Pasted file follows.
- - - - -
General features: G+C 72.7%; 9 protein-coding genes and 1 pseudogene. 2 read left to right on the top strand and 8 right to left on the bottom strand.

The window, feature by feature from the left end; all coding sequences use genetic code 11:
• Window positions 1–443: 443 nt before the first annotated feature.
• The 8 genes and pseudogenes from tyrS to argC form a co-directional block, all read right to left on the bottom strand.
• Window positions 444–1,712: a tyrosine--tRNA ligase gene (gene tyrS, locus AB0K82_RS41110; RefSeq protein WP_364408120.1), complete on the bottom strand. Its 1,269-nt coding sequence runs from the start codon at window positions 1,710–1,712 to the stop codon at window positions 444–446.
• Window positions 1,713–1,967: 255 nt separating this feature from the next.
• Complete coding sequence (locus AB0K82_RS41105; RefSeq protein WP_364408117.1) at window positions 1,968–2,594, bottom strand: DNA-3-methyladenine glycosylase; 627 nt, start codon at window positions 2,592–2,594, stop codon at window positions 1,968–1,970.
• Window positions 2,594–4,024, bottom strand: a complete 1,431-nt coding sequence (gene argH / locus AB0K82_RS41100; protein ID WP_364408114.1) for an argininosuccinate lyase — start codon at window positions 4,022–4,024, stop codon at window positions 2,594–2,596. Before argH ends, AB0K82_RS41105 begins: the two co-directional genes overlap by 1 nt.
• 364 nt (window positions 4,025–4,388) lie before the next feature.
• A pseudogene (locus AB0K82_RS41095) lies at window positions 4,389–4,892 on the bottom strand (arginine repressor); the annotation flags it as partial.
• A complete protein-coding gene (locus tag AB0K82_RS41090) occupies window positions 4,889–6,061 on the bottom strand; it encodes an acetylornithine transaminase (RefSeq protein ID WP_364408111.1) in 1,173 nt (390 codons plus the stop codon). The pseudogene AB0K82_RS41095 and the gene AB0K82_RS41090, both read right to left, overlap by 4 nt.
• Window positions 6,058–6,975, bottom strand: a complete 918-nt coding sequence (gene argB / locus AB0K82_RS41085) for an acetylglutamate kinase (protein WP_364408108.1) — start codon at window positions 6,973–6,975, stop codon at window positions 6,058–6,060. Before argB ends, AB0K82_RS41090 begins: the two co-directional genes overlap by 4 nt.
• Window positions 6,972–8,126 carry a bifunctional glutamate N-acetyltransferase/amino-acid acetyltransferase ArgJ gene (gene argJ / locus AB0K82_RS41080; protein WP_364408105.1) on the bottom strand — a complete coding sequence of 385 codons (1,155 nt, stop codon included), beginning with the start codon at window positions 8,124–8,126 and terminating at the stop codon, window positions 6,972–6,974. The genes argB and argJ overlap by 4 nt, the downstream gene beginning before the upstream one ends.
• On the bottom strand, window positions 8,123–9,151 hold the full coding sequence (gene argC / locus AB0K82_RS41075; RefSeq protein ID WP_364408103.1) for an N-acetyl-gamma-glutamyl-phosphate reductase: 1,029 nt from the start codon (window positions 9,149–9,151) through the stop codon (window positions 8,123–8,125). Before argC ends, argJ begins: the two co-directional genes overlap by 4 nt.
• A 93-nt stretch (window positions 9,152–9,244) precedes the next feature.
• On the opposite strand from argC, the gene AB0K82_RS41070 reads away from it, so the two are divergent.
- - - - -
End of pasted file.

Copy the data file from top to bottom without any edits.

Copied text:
General features: G+C 72.7%; 9 protein-coding genes and 1 pseudogene. 2 read left to right on the top strand and 8 right to left on the bottom strand.

The window, feature by feature from the left end; all coding sequences use genetic code 11:
• Window positions 1–443: 443 nt before the first annotated feature.
• The 8 genes and pseudogenes from tyrS to argC form a co-directional block, all read right to left on the bottom strand.
• Window positions 444–1,712: a tyrosine--tRNA ligase gene (gene tyrS, locus AB0K82_RS41110; RefSeq protein WP_364408120.1), complete on the bottom strand. Its 1,269-nt coding sequence runs from the start codon at window positions 1,710–1,712 to the stop codon at window positions 444–446.
• Window positions 1,713–1,967: 255 nt separating this feature from the next.
• Complete coding sequence (locus AB0K82_RS41105; RefSeq protein WP_364408117.1) at window positions 1,968–2,594, bottom strand: DNA-3-methyladenine glycosylase; 627 nt, start codon at window positions 2,592–2,594, stop codon at window positions 1,968–1,970.
• Window positions 2,594–4,024, bottom strand: a complete 1,431-nt coding sequence (gene argH / locus AB0K82_RS41100; protein ID WP_364408114.1) for an argininosuccinate lyase — start codon at window positions 4,022–4,024, stop codon at window positions 2,594–2,596. Before argH ends, AB0K82_RS41105 begins: the two co-directional genes overlap by 1 nt.
• 364 nt (window positions 4,025–4,388) lie before the next feature.
• A pseudogene (locus AB0K82_RS41095) lies at window positions 4,389–4,892 on the bottom strand (arginine repressor); the annotation flags it as partial.
• A complete protein-coding gene (locus tag AB0K82_RS41090) occupies window positions 4,889–6,061 on the bottom strand; it encodes an acetylornithine transaminase (RefSeq protein ID WP_364408111.1) in 1,173 nt (390 codons plus the stop codon). The pseudogene AB0K82_RS41095 and the gene AB0K82_RS41090, both read right to left, overlap by 4 nt.
• Window positions 6,058–6,975, bottom strand: a complete 918-nt coding sequence (gene argB / locus AB0K82_RS41085) for an acetylglutamate kinase (protein WP_364408108.1) — start codon at window positions 6,973–6,975, stop codon at window positions 6,058–6,060. Before argB ends, AB0K82_RS41090 begins: the two co-directional genes overlap by 4 nt.
• Window positions 6,972–8,126 carry a bifunctional glutamate N-acetyltransferase/amino-acid acetyltransferase ArgJ gene (gene argJ / locus AB0K82_RS41080; protein WP_364408105.1) on the bottom strand — a complete coding sequence of 385 codons (1,155 nt, stop codon included), beginning with the start codon at window positions 8,124–8,126 and terminating at the stop codon, window positions 6,972–6,974. The genes argB and argJ overlap by 4 nt, the downstream gene beginning before the upstream one ends.
• On the bottom strand, window positions 8,123–9,151 hold the full coding sequence (gene argC / locus AB0K82_RS41075; RefSeq protein ID WP_364408103.1) for an N-acetyl-gamma-glutamyl-phosphate reductase: 1,029 nt from the start codon (window positions 9,149–9,151) through the stop codon (window positions 8,123–8,125). Before argC ends, argJ begins: the two co-directional genes overlap by 4 nt.
• A 93-nt stretch (window positions 9,152–9,244) precedes the next feature.
• On the opposite strand from argC, the gene AB0K82_RS41070 reads away from it, so the two are divergent.